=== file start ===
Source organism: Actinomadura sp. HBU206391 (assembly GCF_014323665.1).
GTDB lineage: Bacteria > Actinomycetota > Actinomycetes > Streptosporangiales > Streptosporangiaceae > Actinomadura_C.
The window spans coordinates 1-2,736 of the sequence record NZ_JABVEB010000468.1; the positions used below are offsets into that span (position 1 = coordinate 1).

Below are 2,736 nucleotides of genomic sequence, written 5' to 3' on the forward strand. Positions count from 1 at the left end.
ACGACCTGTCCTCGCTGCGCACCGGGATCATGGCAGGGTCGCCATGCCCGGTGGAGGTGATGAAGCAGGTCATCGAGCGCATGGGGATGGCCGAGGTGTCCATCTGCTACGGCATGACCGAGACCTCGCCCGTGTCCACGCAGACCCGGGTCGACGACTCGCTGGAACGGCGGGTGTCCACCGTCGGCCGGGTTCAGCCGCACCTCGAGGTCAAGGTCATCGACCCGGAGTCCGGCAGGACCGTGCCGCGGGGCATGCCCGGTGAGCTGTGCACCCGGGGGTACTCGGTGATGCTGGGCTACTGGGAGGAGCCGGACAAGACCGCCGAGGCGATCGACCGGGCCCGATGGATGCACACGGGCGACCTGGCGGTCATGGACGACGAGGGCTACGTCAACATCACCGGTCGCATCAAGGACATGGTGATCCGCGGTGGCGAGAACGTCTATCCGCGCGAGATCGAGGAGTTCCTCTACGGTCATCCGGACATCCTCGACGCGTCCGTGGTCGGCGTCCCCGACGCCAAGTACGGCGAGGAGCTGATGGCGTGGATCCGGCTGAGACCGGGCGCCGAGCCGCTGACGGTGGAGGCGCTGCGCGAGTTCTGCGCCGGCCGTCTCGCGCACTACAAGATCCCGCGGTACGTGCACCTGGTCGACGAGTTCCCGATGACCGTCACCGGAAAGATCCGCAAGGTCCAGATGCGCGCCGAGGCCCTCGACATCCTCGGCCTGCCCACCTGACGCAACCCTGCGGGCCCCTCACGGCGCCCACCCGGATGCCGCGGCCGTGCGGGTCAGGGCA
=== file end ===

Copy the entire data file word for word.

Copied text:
Source organism: Actinomadura sp. HBU206391 (assembly GCF_014323665.1).
GTDB lineage: Bacteria > Actinomycetota > Actinomycetes > Streptosporangiales > Streptosporangiaceae > Actinomadura_C.
The window spans coordinates 1-2,736 of the sequence record NZ_JABVEB010000468.1; the positions used below are offsets into that span (position 1 = coordinate 1).

Below are 2,736 nucleotides of genomic sequence, written 5' to 3' on the forward strand. Positions count from 1 at the left end.
ACGACCTGTCCTCGCTGCGCACCGGGATCATGGCAGGGTCGCCATGCCCGGTGGAGGTGATGAAGCAGGTCATCGAGCGCATGGGGATGGCCGAGGTGTCCATCTGCTACGGCATGACCGAGACCTCGCCCGTGTCCACGCAGACCCGGGTCGACGACTCGCTGGAACGGCGGGTGTCCACCGTCGGCCGGGTTCAGCCGCACCTCGAGGTCAAGGTCATCGACCCGGAGTCCGGCAGGACCGTGCCGCGGGGCATGCCCGGTGAGCTGTGCACCCGGGGGTACTCGGTGATGCTGGGCTACTGGGAGGAGCCGGACAAGACCGCCGAGGCGATCGACCGGGCCCGATGGATGCACACGGGCGACCTGGCGGTCATGGACGACGAGGGCTACGTCAACATCACCGGTCGCATCAAGGACATGGTGATCCGCGGTGGCGAGAACGTCTATCCGCGCGAGATCGAGGAGTTCCTCTACGGTCATCCGGACATCCTCGACGCGTCCGTGGTCGGCGTCCCCGACGCCAAGTACGGCGAGGAGCTGATGGCGTGGATCCGGCTGAGACCGGGCGCCGAGCCGCTGACGGTGGAGGCGCTGCGCGAGTTCTGCGCCGGCCGTCTCGCGCACTACAAGATCCCGCGGTACGTGCACCTGGTCGACGAGTTCCCGATGACCGTCACCGGAAAGATCCGCAAGGTCCAGATGCGCGCCGAGGCCCTCGACATCCTCGGCCTGCCCACCTGACGCAACCCTGCGGGCCCCTCACGGCGCCCACCCGGATGCCGCGGCCGTGCGGGTCAGGGCA